Impressions: Tight End

A review of the team's most complete offensive position group heading into the off-season.

Cream of the crop

It's worth mentioning: Tyler Eifert would have started had Kyle Rudolph returned for his senior season in 2011 – of course, Rudolph would have as well, and the two tight end offense would have dominated, rather than simply served as part of, Brian Kelly's spread attack in Year Two. That's how important a piece, and how potentially dominant a player I believe Eifert will be, and from all accounts, the staff feels the same:

"It's really exciting watching Eifert right now," said offensive coordinator Charley Molnar earlier this spring. "He looks like an All-American-in-the-making, he really does. He plays with great confidence, he plays with great speed, and he has great ball skills."

The team's head coach was prescient regarding Eifert's ascent as early as last August.

"Oh yeah. He's a very good player," said Kelly nearly a month before Eifert's first career contest. "Again, I've had some good players at other schools at that position, but he's has good as I've coached."

I thought Eifert fared extremely well at the point as a first-year blocker late last season, and with one notable exception (vs. Stanford) as a move blocker as well – but that's what summer film study is for. I'll report back in May/June when I have something concrete other than memory from which to select…Regardless, I know Eifert competed at scrimmage and rarely felt the Irish lost any power up front when the first-year competitor took over for Rudolph, or in place of Mike Ragone

One of the five toughest grabs of the 13-game Irish season was the first of Eifert's career – an over-the-middle foray in which he was struck by Michigan safety Cameron Gordon, maintained possession, and gained about eight of the play's 17 yards following the catch…If the staff's offerings and my insistence that Eifert is one (maybe two) step(s) away from joining the program's elite at the position isn't enough, consider this from a hungover, yet astute, longtime Irish fan who visited my house in March, and decided 3 AM was good time to re-watch the Sun Bowl – his lone observation the next morning:

"That Eifert kid is good."

So there you have it…

True Depth?

Charley Molnar repeatedly sings his praises; he earned extended playing time in November as part of the team's power running game; and his love for the game is rivaled by few on the team, but Mike Ragone needs to become more of a threat as a pass-catcher as a 5th-year senior…The Jersey product has tremendous straight-line speed, but the only evidence of it between the lines during his collegiate career was an inspired full-field sprint following a blocked extra point to tackle an opposing safety in Notre Dame's blowout of Washington State – the final win of the Charlie Weis era…

Ragone has secured just nine receptions over the last two seasons – off the top of my head I can recall three blatant drops (including a two-point conversion shuffle pass at Pitt) during that span…Ragone's honesty and self-assessments are refreshing; his confidence appears intact (or back); and his toughness and desire never left – now its time to deliver with the occasional third-down grab to move the chains and to dominate, rather than simply perform well as a blocker – no more Asaph-ian full-speed misses leading the way through the hole in his final season.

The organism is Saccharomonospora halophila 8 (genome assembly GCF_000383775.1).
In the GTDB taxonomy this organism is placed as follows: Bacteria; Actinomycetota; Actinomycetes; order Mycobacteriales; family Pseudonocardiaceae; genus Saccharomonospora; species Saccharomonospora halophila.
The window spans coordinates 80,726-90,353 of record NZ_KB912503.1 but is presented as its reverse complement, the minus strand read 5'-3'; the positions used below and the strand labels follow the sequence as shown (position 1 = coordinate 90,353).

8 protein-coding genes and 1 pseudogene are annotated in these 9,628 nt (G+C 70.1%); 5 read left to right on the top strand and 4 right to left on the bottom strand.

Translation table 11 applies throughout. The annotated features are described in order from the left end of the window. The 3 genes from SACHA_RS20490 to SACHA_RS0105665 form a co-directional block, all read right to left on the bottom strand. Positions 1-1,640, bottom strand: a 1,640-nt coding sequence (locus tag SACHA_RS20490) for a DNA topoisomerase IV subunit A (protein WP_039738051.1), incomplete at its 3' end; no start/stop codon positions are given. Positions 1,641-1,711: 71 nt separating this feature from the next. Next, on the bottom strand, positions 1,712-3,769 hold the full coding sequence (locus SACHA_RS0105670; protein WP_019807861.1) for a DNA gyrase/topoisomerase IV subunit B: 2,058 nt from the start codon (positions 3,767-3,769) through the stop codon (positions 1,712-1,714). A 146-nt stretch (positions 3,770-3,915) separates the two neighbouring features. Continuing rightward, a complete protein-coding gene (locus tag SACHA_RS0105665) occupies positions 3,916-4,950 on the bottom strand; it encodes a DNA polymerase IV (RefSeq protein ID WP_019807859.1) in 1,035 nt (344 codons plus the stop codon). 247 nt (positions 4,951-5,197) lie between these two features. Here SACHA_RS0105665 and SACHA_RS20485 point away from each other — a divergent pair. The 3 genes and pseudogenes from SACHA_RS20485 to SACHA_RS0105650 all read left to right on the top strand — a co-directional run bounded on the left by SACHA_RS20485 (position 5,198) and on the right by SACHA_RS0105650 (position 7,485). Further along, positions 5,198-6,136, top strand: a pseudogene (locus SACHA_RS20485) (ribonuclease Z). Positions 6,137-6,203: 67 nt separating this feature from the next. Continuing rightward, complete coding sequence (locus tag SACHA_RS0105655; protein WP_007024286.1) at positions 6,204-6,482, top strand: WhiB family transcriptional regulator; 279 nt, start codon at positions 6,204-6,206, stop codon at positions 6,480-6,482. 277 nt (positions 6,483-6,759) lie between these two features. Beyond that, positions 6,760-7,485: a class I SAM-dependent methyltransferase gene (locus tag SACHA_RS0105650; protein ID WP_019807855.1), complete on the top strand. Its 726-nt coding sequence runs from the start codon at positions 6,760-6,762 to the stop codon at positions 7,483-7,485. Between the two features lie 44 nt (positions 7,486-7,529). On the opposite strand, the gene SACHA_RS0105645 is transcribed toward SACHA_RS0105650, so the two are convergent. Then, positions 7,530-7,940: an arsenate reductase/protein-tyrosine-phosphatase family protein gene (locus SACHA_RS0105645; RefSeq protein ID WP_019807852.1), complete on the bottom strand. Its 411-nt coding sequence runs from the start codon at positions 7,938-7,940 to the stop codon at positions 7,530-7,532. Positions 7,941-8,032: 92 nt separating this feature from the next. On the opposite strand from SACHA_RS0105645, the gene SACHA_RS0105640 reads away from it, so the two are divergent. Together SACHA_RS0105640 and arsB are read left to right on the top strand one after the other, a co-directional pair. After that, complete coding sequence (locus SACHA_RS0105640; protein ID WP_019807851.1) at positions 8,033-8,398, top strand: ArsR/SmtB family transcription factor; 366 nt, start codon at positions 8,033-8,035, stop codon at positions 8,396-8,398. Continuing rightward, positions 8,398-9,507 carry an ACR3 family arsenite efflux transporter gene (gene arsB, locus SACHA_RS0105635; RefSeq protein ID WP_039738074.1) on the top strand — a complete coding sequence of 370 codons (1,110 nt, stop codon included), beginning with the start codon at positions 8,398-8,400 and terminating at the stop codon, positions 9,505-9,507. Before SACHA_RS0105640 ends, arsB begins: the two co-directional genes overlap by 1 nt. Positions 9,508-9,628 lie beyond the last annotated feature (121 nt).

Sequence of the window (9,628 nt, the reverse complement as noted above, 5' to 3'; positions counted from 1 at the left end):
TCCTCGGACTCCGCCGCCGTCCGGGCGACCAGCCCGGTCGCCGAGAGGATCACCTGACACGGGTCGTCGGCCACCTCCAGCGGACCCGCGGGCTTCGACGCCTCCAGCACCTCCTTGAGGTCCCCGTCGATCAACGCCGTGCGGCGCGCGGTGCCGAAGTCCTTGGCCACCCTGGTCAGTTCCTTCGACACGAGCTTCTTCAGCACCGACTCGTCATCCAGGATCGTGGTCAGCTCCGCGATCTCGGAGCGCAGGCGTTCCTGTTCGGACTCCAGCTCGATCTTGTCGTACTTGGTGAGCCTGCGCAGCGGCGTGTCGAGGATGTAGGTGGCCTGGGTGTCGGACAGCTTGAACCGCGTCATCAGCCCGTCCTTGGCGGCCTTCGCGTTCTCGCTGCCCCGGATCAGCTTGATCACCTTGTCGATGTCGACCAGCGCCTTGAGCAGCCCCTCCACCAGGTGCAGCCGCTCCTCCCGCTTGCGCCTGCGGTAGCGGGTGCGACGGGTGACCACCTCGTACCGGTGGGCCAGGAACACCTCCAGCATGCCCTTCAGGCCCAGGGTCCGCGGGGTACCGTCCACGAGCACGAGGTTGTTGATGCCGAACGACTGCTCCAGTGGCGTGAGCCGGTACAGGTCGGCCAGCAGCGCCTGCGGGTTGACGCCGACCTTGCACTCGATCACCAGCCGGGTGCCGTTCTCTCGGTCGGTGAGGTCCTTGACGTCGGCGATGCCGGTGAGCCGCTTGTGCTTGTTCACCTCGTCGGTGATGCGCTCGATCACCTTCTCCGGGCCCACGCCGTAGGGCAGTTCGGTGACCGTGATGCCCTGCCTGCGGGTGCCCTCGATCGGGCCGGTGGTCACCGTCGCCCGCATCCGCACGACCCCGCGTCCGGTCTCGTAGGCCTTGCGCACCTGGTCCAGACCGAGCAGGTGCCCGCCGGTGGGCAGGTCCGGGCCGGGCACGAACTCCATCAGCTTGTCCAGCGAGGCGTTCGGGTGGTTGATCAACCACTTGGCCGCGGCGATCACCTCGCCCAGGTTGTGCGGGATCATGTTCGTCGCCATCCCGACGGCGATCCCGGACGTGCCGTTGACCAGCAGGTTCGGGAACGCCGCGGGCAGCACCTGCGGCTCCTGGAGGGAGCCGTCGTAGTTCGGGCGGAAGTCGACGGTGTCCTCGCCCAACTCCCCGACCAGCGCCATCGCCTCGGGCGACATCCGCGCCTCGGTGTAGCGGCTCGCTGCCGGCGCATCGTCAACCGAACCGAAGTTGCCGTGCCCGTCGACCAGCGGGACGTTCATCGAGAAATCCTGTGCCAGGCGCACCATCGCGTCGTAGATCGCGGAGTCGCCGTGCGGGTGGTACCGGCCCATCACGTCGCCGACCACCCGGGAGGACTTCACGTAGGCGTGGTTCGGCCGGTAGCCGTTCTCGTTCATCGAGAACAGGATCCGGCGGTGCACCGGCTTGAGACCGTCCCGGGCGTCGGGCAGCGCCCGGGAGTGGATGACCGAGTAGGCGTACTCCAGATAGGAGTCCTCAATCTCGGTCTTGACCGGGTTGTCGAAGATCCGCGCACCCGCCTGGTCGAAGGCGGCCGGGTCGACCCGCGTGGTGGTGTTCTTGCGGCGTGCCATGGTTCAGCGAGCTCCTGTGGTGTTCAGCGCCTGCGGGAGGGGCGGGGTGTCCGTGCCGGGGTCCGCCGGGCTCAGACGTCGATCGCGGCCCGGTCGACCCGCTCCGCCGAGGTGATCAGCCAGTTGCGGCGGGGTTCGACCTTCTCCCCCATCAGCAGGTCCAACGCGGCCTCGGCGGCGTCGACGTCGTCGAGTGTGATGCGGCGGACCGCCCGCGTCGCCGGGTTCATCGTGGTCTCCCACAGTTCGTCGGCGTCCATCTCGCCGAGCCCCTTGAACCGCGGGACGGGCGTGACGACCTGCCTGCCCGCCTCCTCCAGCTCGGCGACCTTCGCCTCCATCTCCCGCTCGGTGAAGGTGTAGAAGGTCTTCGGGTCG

Alex Welch appeared to move within a half-step of Ragone at the conclusion of spring ball; a few early season receptions could do wonders for his confidence…Welch becomes a crucial reserve (rather than luxury) if senior Michael Floyd remains suspended during early season matchups…If the redshirt-freshman can show well as a blocker, why would he sit behind his 5th-year teammate? Eifert can certainly handle the attached role when necessary...

There's also the reality that Welch could be this year's "Spring Fling" – and we should resist getting caught up in excessive pre-season coach-speak or my 7-on-7 practice impressions, as both are worlds apart from the real thing in September…With that in mind: Alex Welch can catch the football – he's the prototype detached tight end entering his first season as a game-day competitor.

2011 has to be the season in which Jake Golic establishes himself as a special teams player; he can then become a mainstay as a senior…A junior with three seasons of eligibility remaining, Golic's a developing, well-respected program player that would likely be far better in Year 5 than Year 3, but he needs to earn that extra season with extended field time over the next two autumns…

Tight ends coach Mike Denbrock, Molnar, and Kelly have all offered that Golic is a much-improved overall player since last spring, and last season (Kelly was fairly high on him last August), but with star freshman Ben Koyack joining the fold, and both Eifert and Welch returning for multiple seasons following 2011, Golic's time to step up as a physical special teams performer (and possibly Ragone's replacement next year as the power tight end) is upon him…

I can't imagine a team better stocked at the position than the 2011 Irish: Ragone (graduating), Eifert (3 yrs), Golic (3 yrs.), Welch (4 yrs.), Koyack (4-5 yrs)…but the squad's trio of backups (Ragone, Golic, and Welch) have totaled just 10 receptions in a combined 38 college games – only Ragone (35) and Golic (3) have played…The untested duo of Welch and Koyack will be far better players in 2011 if Eifert remains in good health for 11-13 games next fall.

(I'll have much more on the team's tight ends in the week-ending offensive wrap-up).


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